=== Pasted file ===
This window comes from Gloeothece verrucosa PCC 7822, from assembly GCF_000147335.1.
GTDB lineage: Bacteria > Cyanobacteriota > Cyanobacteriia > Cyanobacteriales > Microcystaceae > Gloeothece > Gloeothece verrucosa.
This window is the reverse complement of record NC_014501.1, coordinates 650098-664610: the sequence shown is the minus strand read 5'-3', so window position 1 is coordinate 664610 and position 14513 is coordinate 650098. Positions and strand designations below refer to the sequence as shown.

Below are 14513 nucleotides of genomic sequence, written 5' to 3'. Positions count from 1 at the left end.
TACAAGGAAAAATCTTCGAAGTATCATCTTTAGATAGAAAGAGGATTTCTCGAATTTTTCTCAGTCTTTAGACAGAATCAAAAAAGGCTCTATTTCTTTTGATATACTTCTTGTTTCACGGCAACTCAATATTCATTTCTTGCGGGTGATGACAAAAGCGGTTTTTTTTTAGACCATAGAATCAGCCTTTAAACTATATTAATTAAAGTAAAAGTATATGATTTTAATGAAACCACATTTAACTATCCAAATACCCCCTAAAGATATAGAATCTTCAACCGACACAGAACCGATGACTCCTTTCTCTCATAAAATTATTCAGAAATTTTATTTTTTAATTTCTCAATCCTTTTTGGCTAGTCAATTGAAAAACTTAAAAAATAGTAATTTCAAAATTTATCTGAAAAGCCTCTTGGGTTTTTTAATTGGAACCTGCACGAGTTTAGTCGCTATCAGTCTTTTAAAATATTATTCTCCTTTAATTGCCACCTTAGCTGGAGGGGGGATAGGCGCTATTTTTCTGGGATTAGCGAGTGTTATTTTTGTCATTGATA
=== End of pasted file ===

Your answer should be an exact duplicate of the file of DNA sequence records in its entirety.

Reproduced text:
This window comes from Gloeothece verrucosa PCC 7822, from assembly GCF_000147335.1.
GTDB lineage: Bacteria > Cyanobacteriota > Cyanobacteriia > Cyanobacteriales > Microcystaceae > Gloeothece > Gloeothece verrucosa.
This window is the reverse complement of record NC_014501.1, coordinates 650098-664610: the sequence shown is the minus strand read 5'-3', so window position 1 is coordinate 664610 and position 14513 is coordinate 650098. Positions and strand designations below refer to the sequence as shown.

Below are 14513 nucleotides of genomic sequence, written 5' to 3'. Positions count from 1 at the left end.
TACAAGGAAAAATCTTCGAAGTATCATCTTTAGATAGAAAGAGGATTTCTCGAATTTTTCTCAGTCTTTAGACAGAATCAAAAAAGGCTCTATTTCTTTTGATATACTTCTTGTTTCACGGCAACTCAATATTCATTTCTTGCGGGTGATGACAAAAGCGGTTTTTTTTTAGACCATAGAATCAGCCTTTAAACTATATTAATTAAAGTAAAAGTATATGATTTTAATGAAACCACATTTAACTATCCAAATACCCCCTAAAGATATAGAATCTTCAACCGACACAGAACCGATGACTCCTTTCTCTCATAAAATTATTCAGAAATTTTATTTTTTAATTTCTCAATCCTTTTTGGCTAGTCAATTGAAAAACTTAAAAAATAGTAATTTCAAAATTTATCTGAAAAGCCTCTTGGGTTTTTTAATTGGAACCTGCACGAGTTTAGTCGCTATCAGTCTTTTAAAATATTATTCTCCTTTAATTGCCACCTTAGCTGGAGGGGGGATAGGCGCTATTTTTCTGGGATTAGCGAGTGTTATTTTTGTCATTGATA